Four months after they put down an acre of rubber mats in the lake's southeast corner, scientists have looked under the mats.
"We pulled all the mats up and yeah the Asian Clam are toast."
UC Davis researcher Marion Wittmann says the dime-sized clam poses a threat because it fosters algae growth, not only hurting water quality but killing native species.
Whittmann told Capital Public Radio's Insight the mats are a non-chemical way of depriving the clams of oxygen.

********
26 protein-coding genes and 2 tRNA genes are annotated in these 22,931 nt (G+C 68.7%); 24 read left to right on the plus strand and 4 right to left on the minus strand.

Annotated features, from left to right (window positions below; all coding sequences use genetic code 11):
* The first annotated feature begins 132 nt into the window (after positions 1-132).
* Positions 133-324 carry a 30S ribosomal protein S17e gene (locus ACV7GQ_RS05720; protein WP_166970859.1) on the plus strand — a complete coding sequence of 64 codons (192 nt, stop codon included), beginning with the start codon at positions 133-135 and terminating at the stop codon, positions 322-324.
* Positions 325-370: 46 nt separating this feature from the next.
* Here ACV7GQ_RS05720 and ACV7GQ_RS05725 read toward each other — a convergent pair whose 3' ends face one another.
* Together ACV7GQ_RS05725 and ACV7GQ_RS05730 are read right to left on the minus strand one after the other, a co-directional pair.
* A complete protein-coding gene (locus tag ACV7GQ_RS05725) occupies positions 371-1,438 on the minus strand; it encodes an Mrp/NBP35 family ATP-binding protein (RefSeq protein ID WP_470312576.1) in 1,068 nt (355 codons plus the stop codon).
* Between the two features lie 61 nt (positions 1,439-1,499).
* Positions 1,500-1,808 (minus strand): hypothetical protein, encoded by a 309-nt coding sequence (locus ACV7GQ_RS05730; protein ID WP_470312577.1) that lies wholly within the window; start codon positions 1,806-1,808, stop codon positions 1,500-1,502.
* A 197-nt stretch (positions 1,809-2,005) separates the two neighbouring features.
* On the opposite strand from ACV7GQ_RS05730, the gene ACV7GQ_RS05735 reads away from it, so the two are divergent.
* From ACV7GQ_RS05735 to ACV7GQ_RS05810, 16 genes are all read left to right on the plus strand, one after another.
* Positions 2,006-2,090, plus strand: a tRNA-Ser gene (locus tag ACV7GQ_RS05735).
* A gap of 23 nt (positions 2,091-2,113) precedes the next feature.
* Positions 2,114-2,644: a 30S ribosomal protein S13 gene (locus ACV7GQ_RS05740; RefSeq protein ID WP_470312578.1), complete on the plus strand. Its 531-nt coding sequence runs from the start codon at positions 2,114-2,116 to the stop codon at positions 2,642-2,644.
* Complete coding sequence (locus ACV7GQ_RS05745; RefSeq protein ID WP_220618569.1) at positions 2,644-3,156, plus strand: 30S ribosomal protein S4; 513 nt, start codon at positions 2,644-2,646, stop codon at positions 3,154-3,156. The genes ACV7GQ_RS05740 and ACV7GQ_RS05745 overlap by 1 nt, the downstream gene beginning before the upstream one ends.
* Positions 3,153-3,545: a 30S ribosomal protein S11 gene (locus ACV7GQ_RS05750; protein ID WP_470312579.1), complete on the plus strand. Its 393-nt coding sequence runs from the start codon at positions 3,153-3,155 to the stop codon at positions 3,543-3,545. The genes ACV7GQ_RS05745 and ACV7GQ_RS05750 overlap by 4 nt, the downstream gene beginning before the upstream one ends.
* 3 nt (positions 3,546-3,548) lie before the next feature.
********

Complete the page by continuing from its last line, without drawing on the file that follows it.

"If a clam doesn't have oxygen then it cannot live."
The downside is that some native species are dying as well. Whittmann says they have a small army of researchers analyzing samples collected under the mats...
"…and see really what's there and what's still alive and what's not alive. So that's going to take a little bit of time."
Scientists say the Asian clams may have come to Lake Tahoe as peopled dumped the contents of their home aquariums into the lake.